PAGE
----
# Different prediction plot from survival coxph and rms cph

I've created my own slightly enhanced version of the termplot that I use in this example, you can find it here. I've previously posted on SO but the more I think about it I believe that this probably is more related to the interpretation of the Cox Proportional hazards model than with the actual coding.

## The problem

When I look at a Hazard Ratio plot I expect to have a reference point where the confidence interval naturally is 0 and this is the case when I use the cph() from the rms package but not when I use the coxph() from the survival package. Is correct behavior by coxph() and if so what is the reference point? Also, the dummy variable in the coxph() has an interval and the value is other than $e^0$?

## Example

Here's my test code:

# Load libs
library(survival)
library(rms)

# Regular survival
survobj <- with(lung, Surv(time,status))

# Prepare the variables
lung$sex <- factor(lung$sex, levels=1:2, labels=c("Male", "Female"))
labels(lung$sex) <- "Sex" labels(lung$age) <- "Age"

# The rms survival
rms_surv_fit <- cph(survobj~rcs(age, 4)+sex, data=lung, x=T, y=T)


### The cph plots

This code:

termplot2(rms_surv_fit, se=T, rug.type="density", rug=T, density.proportion=.05,
se.type="polygon", yscale="exponential", log="y",
xlab=c("Age", "Sex"),
ylab=rep("Hazard Ratio", times=2),
main=rep("cph() plot", times=2),
col.se=rgb(.2,.2,1,.4), col.term="black")


gives this plot:

### The coxph plots

This code:

termplot2(surv_fit, se=T, rug.type="density", rug=T, density.proportion=.05,
se.type="polygon", yscale="exponential", log="y",
xlab=c("Age", "Sex"),
ylab=rep("Hazard Ratio", times=2),
main=rep("coxph() plot", times=2),
col.se=rgb(.2,.2,1,.4), col.term="black")


gives this plot:

## Update

As @Frank Harrell suggested and after adjusting along suggestion in his recent comment I got:

p <- Predict(rms_surv_fit, age=seq(50, 70, times=20),
sex=c("Male", "Female"), fun=exp)
plot.Predict(p, ~ age | sex,
col="black",
col.fill=gray(seq(.8, .75, length=5)))


This gave this very nice plot:

I've looked at the contrast.rms again after the comment and tried this code that gave a plot... although there is probably much more that can be done :-)

w <- contrast.rms(rms_surv_fit,
list(sex=c("Male", "Female"),
age=seq(50, 70, times=20)))

xYplot(Cbind(Contrast, Lower, Upper) ~ age | sex,
data=w, method="bands")


Gave this plot:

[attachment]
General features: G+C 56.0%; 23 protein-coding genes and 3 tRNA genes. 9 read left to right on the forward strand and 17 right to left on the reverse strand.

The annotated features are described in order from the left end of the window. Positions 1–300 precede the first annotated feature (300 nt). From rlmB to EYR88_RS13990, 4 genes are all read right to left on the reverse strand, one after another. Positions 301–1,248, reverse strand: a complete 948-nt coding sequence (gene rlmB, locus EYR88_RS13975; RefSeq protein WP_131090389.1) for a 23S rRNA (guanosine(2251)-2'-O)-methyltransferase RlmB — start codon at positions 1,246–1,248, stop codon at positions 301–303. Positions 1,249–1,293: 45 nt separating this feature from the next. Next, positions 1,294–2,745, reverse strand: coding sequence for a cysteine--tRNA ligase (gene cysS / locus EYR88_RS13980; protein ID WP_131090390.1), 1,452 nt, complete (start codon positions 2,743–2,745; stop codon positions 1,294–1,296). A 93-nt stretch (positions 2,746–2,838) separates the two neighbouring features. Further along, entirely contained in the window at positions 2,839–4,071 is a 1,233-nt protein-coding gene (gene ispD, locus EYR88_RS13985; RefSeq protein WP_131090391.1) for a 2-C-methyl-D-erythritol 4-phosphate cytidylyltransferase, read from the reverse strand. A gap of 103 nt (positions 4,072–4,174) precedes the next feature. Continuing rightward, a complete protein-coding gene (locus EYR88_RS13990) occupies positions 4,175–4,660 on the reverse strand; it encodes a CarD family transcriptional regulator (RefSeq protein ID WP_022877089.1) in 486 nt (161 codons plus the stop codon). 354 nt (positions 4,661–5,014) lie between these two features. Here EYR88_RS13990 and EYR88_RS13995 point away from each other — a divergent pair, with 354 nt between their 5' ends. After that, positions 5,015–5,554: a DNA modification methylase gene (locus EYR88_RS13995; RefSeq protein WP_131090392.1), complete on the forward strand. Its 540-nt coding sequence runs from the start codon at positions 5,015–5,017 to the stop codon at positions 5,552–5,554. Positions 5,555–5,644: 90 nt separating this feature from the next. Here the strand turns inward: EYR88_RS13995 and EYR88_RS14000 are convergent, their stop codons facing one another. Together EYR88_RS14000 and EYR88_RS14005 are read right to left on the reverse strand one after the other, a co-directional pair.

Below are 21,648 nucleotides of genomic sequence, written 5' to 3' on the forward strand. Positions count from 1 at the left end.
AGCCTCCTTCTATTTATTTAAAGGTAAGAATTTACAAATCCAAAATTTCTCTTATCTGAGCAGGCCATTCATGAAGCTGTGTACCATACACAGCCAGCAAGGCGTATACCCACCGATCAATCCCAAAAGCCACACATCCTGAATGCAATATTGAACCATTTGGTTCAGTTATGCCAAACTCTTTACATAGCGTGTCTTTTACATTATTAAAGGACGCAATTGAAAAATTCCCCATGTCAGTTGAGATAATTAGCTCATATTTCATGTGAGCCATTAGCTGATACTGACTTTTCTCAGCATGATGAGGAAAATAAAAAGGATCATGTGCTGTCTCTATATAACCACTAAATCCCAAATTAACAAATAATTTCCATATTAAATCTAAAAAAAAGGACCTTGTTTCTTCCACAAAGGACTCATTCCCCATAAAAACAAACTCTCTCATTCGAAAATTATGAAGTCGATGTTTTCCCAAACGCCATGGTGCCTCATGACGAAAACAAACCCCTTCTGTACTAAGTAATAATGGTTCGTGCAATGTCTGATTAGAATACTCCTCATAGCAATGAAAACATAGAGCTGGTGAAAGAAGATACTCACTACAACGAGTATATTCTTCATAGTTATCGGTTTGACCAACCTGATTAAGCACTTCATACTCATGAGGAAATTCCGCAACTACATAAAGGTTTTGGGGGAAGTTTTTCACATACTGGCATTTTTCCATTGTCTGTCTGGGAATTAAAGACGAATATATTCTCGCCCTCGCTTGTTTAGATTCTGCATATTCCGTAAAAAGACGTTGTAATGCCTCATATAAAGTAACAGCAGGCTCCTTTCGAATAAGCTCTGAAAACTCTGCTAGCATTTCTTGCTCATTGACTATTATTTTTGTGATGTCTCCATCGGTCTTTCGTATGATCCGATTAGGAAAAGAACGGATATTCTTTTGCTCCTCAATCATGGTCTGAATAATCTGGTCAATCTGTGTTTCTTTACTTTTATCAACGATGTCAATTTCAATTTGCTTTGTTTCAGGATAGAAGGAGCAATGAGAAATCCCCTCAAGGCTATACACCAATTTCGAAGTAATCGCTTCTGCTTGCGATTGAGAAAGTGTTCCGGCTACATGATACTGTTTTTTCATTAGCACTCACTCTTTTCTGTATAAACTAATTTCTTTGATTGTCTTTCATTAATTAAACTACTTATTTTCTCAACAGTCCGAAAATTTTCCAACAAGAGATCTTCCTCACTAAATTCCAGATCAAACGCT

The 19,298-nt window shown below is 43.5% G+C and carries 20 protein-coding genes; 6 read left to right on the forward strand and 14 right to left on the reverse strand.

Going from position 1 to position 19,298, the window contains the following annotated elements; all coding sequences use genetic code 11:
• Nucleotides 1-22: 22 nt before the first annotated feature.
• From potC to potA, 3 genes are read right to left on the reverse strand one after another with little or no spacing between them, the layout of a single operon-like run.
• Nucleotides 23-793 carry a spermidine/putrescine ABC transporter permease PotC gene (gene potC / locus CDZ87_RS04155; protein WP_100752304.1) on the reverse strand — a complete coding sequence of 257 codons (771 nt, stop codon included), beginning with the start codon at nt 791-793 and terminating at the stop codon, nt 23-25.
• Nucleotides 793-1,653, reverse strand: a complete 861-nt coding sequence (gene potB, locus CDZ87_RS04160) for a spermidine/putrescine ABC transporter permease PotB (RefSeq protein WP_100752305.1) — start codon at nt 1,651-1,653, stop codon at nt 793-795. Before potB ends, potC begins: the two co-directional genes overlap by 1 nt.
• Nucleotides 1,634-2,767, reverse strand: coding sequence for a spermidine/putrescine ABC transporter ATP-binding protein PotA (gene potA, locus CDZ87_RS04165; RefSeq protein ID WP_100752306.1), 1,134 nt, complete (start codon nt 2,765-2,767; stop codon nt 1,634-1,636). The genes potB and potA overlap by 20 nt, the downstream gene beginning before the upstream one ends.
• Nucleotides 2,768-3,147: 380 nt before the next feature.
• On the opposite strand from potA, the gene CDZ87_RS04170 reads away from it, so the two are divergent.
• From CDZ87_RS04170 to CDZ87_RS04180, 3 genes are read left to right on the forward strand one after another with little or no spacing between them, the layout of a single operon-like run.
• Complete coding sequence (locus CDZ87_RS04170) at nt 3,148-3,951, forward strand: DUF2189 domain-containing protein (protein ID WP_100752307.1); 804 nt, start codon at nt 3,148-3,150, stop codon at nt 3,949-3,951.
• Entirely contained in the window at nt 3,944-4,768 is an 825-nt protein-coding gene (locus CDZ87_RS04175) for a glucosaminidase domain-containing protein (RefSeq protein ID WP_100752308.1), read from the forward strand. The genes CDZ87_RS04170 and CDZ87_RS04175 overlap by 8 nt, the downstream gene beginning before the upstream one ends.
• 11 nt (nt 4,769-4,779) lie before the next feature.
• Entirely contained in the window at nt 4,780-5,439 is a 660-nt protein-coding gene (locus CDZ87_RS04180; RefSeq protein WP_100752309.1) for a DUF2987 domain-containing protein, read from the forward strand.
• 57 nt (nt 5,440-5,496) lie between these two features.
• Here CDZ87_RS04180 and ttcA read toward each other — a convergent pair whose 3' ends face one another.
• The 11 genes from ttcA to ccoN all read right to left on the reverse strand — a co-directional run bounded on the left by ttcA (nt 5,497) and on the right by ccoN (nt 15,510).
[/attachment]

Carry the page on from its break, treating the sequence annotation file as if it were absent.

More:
## UPDATE 2

Prof. Thernau was kind enough to comment on the plots lack of a confidence waist:

The smoothing splines in coxph, like the ones in gam, are normalized so that sum(prediction) =0. So I don't have a fixed single point for which the variance is extra small.

Although I'm not yet familiar with GAM this does seem to answer my question: this seems to be an issue of interpretation.

-
 One for @Frank Harrell ? – onestop Jan 30 '12 at 19:35 Several comments. First read biostat.mc.vanderbilt.edu/Rrms for differences between rms and Design packages. Second, use plot() instead of plot.Predict to save work. Third you can easily generate plots for both sexes, e.g. using Predict(fit, age, sex, fun=exp) # exp=anti-log; then plot(result) or plot(result, ~ age | sex). You don't use "x=NA" in Predict. rms uses lattice graphics so usual par graphics parameters and mfrow don't apply. See examples in my rms course handout at biostat.mc.vanderbilt.edu/rms. For contrast.rms study the documentation more. – Frank Harrell Jan 31 '12 at 22:24 Thank you very much for your input. I've updated the code with better examples and added prof. Thernau's response. PS I'm really excited that your planning a new version of the book, extending the cutpoint bias section will be very useful as a reference – Max Gordon Feb 6 '12 at 5:04 You can use plot and contrast instead of plot.Predict and contrast.rms. I would use by or length inside seq instead of times and would give contrast two lists so you specify exactly what is being contrasted. You can also use shading with xYplot for confidence bands. – Frank Harrell Feb 6 '12 at 13:06 Thanks. I like using the plot.Predict because then I get to the right help in RStudio - something that in my case is much more vital than the time it takes to write the full function name (by using autocomplete (tab) I actually don't loose that much time). – Max Gordon Feb 6 '12 at 16:44